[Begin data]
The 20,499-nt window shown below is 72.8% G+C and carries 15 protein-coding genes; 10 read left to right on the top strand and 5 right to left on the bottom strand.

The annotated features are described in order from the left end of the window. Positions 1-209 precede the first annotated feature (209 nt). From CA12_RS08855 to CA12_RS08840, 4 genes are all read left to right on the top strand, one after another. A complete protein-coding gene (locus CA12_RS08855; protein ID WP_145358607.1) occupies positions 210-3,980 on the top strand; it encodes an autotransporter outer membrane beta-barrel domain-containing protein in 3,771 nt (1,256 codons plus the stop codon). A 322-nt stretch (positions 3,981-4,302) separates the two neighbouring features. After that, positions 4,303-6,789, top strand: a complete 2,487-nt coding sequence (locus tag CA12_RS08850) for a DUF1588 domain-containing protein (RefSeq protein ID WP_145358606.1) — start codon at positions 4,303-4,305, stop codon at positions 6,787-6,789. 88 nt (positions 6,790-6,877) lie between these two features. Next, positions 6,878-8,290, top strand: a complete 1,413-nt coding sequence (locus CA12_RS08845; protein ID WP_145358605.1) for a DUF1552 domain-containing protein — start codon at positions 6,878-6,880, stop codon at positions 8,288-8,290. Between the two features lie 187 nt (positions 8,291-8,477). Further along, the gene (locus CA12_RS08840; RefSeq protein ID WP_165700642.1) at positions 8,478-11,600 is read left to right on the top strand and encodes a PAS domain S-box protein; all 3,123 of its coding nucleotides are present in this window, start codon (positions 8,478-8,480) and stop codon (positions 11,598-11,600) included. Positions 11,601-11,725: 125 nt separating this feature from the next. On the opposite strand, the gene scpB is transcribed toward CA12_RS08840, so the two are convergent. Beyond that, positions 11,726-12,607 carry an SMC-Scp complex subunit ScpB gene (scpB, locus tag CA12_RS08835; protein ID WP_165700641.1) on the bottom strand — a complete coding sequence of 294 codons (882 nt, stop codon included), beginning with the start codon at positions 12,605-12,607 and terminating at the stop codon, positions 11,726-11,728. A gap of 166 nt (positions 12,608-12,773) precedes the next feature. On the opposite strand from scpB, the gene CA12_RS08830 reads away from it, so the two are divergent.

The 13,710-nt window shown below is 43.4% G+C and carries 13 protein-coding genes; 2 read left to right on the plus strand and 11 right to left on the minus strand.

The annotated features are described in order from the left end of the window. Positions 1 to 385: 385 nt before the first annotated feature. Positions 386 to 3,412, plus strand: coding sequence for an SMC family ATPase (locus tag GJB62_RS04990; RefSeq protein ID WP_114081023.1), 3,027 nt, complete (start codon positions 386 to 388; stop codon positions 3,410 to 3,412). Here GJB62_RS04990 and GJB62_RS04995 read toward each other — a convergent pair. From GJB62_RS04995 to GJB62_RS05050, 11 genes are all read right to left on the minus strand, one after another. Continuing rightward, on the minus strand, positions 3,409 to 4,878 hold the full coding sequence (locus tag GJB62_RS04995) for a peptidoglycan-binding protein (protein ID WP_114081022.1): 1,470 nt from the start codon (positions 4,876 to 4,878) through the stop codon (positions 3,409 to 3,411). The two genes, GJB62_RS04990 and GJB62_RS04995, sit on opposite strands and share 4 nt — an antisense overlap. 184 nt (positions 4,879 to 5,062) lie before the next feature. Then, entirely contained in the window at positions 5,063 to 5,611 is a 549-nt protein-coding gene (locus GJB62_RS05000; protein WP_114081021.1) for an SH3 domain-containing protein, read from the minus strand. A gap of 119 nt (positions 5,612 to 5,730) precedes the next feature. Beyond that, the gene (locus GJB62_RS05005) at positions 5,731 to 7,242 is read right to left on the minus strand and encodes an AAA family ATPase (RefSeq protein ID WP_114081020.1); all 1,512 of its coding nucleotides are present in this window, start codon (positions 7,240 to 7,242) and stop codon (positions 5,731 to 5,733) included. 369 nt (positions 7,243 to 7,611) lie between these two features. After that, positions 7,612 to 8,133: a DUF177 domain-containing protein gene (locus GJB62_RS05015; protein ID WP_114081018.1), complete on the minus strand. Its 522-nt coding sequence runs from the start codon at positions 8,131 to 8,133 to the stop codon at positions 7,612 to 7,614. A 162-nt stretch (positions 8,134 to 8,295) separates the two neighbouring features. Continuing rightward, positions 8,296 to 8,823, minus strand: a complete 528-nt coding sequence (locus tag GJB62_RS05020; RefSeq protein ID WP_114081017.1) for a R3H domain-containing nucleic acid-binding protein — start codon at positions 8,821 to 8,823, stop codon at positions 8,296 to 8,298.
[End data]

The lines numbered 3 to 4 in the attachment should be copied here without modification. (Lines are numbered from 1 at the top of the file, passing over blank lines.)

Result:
The 13,710-nt window shown below is 43.4% G+C and carries 13 protein-coding genes; 2 read left to right on the plus strand and 11 right to left on the minus strand.

The annotated features are described in order from the left end of the window. Positions 1 to 385: 385 nt before the first annotated feature. Positions 386 to 3,412, plus strand: coding sequence for an SMC family ATPase (locus tag GJB62_RS04990; RefSeq protein ID WP_114081023.1), 3,027 nt, complete (start codon positions 386 to 388; stop codon positions 3,410 to 3,412). Here GJB62_RS04990 and GJB62_RS04995 read toward each other — a convergent pair. From GJB62_RS04995 to GJB62_RS05050, 11 genes are all read right to left on the minus strand, one after another. Continuing rightward, on the minus strand, positions 3,409 to 4,878 hold the full coding sequence (locus tag GJB62_RS04995) for a peptidoglycan-binding protein (protein ID WP_114081022.1): 1,470 nt from the start codon (positions 4,876 to 4,878) through the stop codon (positions 3,409 to 3,411). The two genes, GJB62_RS04990 and GJB62_RS04995, sit on opposite strands and share 4 nt — an antisense overlap. 184 nt (positions 4,879 to 5,062) lie before the next feature. Then, entirely contained in the window at positions 5,063 to 5,611 is a 549-nt protein-coding gene (locus GJB62_RS05000; protein WP_114081021.1) for an SH3 domain-containing protein, read from the minus strand. A gap of 119 nt (positions 5,612 to 5,730) precedes the next feature. Beyond that, the gene (locus GJB62_RS05005) at positions 5,731 to 7,242 is read right to left on the minus strand and encodes an AAA family ATPase (RefSeq protein ID WP_114081020.1); all 1,512 of its coding nucleotides are present in this window, start codon (positions 7,240 to 7,242) and stop codon (positions 5,731 to 5,733) included. 369 nt (positions 7,243 to 7,611) lie between these two features. After that, positions 7,612 to 8,133: a DUF177 domain-containing protein gene (locus GJB62_RS05015; protein ID WP_114081018.1), complete on the minus strand. Its 522-nt coding sequence runs from the start codon at positions 8,131 to 8,133 to the stop codon at positions 7,612 to 7,614. A 162-nt stretch (positions 8,134 to 8,295) separates the two neighbouring features. Continuing rightward, positions 8,296 to 8,823, minus strand: a complete 528-nt coding sequence (locus tag GJB62_RS05020; RefSeq protein ID WP_114081017.1) for a R3H domain-containing nucleic acid-binding protein — start codon at positions 8,821 to 8,823, stop codon at positions 8,296 to 8,298.